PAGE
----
So, my dear brethren, I beg of you to pray. Pray with your children as families, and be regular at public prayer in our churches. I entreat you to live a life of penance, and I count upon your zeal for the coming of God's Kingdom, that His Will may be done " on earth as it is in Heaven."
I will close by passing on to you a special request from the Holy Father, which is as follows:
Although atheism and the hatred of God constitute a monstrous sin which defiles our century and rightly causes it to fear terrible punishments, yet the Blood of Christ in the Chalice of the New Covenant, is a fount of purification, thanks to which we can wash away this loathsome crime and, having besought pardon for the guilty, can obliterate its consequences and prepare for the Church a magnificent triumph.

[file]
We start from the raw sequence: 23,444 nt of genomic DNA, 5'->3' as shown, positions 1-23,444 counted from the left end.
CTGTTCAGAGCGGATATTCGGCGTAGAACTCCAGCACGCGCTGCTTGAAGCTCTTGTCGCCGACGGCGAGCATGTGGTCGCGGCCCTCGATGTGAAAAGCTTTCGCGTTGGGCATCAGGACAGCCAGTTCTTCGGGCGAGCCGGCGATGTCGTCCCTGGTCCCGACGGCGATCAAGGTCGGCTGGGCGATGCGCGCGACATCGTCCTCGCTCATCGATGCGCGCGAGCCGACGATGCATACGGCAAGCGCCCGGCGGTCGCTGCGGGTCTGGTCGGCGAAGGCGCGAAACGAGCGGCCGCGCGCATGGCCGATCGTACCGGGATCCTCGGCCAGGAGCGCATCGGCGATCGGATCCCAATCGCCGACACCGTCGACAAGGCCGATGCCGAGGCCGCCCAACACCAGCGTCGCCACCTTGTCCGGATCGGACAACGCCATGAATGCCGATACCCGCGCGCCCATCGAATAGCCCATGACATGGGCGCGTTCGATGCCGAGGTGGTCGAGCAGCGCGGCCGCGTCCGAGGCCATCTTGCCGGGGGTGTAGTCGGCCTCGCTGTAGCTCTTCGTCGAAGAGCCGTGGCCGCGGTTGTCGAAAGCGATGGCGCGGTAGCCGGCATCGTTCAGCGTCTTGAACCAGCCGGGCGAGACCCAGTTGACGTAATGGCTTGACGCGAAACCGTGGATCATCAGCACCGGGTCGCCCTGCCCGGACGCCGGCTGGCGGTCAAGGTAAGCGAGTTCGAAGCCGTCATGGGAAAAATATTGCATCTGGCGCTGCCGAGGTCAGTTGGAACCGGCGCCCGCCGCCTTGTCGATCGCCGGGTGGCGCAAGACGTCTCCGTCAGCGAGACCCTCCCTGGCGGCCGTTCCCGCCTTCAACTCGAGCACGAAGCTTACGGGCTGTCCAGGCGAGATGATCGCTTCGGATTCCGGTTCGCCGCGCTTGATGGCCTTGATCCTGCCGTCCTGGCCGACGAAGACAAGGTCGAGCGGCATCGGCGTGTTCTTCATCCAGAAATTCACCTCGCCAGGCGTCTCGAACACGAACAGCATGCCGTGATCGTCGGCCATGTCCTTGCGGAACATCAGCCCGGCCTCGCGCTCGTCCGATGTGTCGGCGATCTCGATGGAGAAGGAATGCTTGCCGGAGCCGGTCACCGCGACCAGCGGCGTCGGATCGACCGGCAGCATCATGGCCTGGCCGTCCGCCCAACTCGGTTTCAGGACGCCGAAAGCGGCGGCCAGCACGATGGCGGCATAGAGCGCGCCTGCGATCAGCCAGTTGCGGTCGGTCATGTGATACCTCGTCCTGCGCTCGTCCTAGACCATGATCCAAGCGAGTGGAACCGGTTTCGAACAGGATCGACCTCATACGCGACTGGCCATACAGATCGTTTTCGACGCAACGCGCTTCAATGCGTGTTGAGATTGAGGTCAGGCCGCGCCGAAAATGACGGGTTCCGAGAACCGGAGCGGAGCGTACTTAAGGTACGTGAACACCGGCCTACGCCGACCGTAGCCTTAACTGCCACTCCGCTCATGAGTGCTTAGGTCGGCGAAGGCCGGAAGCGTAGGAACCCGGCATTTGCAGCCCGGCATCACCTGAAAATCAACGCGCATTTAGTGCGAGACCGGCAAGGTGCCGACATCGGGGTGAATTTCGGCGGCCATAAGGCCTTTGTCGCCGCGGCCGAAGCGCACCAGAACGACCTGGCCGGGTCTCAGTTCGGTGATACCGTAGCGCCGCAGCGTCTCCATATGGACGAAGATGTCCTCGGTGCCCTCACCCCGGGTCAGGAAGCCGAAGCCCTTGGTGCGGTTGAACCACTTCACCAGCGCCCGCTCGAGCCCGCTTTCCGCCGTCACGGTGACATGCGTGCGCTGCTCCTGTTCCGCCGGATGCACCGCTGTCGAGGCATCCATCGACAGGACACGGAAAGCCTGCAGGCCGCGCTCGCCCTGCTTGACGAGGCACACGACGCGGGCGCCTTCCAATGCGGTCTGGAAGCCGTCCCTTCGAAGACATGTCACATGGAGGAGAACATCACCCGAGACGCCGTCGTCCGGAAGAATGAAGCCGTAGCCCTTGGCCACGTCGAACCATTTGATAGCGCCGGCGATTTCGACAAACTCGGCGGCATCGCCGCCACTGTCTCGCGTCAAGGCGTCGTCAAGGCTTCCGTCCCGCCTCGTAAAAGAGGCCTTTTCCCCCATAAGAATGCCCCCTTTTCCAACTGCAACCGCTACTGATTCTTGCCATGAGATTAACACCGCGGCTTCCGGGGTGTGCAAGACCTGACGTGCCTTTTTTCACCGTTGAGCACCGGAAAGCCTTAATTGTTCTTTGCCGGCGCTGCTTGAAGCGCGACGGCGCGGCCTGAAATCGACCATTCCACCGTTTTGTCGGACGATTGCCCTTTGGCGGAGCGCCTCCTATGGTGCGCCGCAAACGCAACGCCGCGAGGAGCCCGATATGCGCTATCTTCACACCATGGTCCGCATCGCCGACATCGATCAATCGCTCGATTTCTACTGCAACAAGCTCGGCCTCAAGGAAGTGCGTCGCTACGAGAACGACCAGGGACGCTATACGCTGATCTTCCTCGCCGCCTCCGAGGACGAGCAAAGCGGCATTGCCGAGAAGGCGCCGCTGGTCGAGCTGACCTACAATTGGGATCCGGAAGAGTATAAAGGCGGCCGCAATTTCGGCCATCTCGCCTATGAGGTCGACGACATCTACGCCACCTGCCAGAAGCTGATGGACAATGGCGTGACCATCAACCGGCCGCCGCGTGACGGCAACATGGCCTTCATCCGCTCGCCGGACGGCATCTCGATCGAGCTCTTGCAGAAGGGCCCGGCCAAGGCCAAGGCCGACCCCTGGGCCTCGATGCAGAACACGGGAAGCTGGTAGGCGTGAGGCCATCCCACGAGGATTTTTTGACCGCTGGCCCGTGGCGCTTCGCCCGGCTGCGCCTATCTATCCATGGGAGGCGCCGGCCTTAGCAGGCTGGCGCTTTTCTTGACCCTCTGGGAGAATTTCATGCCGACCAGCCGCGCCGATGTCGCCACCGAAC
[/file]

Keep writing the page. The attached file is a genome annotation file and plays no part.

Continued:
While meditating upon these thoughts, it seems to Us opportune that on Passion Sunday this year you and all priests should be permitted, and indeed encouraged, to celebrate a second Mass, which will be the votive mass for the Remission of Sins...Because of the ties that bind together the members of the Mystical Body of Christ, the faithful must always share in the sorrows and joys of the Church. Let them therefore heed your call, and let as many of them as possible gather around the altar. May they rightly understand the importance and the gravity of the cause, which has brought them together, and so offer their prayers and supplications to God with greater fervor.

We do not doubt that you will do what We ask of you with the greatest ardor, and that you will also offer your prayers and supplications to God so that, with all misfortunes averted, the spirit of celestial charity may come and renew all things in Christ, and so happily fulfill the desire of all who seek peace.